Figure 3 Meta-analysis on disease control rate among advanced NSCLC patients receiving first-line chemotherapy according to EGFR mutation status. NSCLC, non-small-cell lung cancer; EGFR, epidermal growth factor receptor; CI, confidence interval; I2, inconsistency statistic.

Assessment of heterogeneity and publication bias

As described above, the statistical heterogeneity was moderate. Any potential clinical heterogeneity was examined and subsequently excluded by subgroup analyses. In addition, sensitivity analysis by leaving any study out did not alter the general results. There was no publication bias for both outcome measures, with asymmetrical appearance on funnel plot analysis (Figure 4) and all P values greater than 0.05 in Begg’s test and Egger’s test.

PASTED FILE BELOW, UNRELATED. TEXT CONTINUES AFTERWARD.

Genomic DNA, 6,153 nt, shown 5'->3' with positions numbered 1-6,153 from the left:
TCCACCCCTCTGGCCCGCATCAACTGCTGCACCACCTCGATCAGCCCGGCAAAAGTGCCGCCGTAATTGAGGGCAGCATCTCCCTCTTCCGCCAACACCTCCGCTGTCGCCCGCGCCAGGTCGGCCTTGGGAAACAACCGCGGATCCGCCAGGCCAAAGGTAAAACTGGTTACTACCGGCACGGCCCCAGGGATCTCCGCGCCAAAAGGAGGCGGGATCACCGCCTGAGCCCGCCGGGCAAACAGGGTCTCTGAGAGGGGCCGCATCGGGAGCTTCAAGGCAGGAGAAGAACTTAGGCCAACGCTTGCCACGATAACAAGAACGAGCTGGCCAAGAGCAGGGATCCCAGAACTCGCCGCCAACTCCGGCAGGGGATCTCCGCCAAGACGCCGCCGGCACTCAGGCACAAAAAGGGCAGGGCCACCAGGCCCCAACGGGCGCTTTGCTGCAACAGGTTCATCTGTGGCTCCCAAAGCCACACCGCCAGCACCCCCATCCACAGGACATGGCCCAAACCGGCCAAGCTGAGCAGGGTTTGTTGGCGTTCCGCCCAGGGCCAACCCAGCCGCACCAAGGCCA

Figure 4 Funnel plots of ORR and 6-month PFS. OR, odds radio; ORR, objective response rate; PFS, progression-free survival.


The association of EGFR mutation status with the responsiveness or prognosis in patients with advanced NSCLC after first-line chemotherapy was controversial based on previous small-size reports. A meta-analysis that could incorporate all available results, including subgroup data from RCTs as well, is a good way to address our concerns. In the current study, we found that 6-month PFS rate was significantly higher in EGFR mutants than in wild type patients after first-line chemotherapy, while the ORR and DCR appeared to be higher but the difference did not reach significance. These results admit of two interpretations.